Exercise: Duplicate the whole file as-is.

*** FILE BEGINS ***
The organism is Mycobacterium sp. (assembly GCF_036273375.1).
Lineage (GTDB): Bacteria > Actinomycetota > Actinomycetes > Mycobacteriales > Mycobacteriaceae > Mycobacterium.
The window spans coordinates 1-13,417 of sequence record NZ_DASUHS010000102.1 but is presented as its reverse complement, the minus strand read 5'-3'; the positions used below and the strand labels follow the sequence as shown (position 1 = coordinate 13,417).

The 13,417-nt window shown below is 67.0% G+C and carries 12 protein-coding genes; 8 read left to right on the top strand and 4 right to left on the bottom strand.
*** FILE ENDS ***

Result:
The organism is Mycobacterium sp. (assembly GCF_036273375.1).
Lineage (GTDB): Bacteria > Actinomycetota > Actinomycetes > Mycobacteriales > Mycobacteriaceae > Mycobacterium.
The window spans coordinates 1-13,417 of sequence record NZ_DASUHS010000102.1 but is presented as its reverse complement, the minus strand read 5'-3'; the positions used below and the strand labels follow the sequence as shown (position 1 = coordinate 13,417).

The 13,417-nt window shown below is 67.0% G+C and carries 12 protein-coding genes; 8 read left to right on the top strand and 4 right to left on the bottom strand.